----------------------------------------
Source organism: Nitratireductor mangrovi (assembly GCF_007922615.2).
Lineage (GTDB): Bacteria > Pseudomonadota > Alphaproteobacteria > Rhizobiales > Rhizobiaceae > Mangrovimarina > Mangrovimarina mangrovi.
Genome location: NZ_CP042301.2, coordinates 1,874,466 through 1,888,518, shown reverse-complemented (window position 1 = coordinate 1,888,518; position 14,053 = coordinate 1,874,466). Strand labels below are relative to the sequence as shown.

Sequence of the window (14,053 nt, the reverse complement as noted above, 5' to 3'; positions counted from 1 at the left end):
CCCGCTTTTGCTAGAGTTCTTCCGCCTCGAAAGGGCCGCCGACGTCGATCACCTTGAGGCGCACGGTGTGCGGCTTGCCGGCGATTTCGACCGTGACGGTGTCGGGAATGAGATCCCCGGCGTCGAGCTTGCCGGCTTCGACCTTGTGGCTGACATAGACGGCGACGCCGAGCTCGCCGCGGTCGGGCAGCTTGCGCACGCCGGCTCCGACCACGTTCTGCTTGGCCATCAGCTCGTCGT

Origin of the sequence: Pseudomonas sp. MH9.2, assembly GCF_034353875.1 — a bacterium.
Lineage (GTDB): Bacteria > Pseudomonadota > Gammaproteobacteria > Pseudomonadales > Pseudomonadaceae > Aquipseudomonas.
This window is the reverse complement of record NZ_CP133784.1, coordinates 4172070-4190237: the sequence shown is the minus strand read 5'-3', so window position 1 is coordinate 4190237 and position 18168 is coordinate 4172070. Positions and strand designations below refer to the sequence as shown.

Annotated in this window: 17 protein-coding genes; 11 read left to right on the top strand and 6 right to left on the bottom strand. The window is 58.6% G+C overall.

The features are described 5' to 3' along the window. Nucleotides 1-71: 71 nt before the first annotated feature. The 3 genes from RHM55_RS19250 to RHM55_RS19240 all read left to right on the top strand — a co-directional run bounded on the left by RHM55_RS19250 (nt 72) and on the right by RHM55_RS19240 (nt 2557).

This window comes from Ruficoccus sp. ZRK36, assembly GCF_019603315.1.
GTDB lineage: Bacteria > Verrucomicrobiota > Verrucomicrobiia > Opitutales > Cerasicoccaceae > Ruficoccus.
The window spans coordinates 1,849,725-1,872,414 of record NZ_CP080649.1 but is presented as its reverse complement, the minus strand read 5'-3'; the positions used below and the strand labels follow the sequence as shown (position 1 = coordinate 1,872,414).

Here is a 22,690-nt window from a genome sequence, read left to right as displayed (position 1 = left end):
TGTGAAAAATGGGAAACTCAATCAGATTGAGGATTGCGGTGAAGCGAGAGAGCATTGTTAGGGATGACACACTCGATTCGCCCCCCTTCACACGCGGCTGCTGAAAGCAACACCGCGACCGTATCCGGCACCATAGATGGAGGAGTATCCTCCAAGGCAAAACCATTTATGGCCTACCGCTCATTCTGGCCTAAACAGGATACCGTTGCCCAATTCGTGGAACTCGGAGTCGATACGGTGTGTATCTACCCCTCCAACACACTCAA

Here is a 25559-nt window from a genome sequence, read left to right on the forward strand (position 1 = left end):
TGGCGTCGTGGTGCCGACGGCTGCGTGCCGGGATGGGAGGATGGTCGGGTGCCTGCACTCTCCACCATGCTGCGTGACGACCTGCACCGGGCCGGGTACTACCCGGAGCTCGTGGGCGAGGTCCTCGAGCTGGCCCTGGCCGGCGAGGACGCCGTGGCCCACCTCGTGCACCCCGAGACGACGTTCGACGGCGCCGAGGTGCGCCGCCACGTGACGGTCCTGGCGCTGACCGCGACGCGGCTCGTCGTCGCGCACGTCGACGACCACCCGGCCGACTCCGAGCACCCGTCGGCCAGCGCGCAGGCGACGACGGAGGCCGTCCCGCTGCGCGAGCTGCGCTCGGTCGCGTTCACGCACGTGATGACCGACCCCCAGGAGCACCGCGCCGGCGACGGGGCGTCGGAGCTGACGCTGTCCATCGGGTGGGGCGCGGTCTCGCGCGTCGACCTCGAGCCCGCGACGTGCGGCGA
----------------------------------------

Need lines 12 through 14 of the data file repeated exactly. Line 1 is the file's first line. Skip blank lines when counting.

GTDB lineage: Bacteria > Verrucomicrobiota > Verrucomicrobiia > Opitutales > Cerasicoccaceae > Ruficoccus.
The window spans coordinates 1,849,725-1,872,414 of record NZ_CP080649.1 but is presented as its reverse complement, the minus strand read 5'-3'; the positions used below and the strand labels follow the sequence as shown (position 1 = coordinate 1,872,414).

Here is a 22,690-nt window from a genome sequence, read left to right as displayed (position 1 = left end):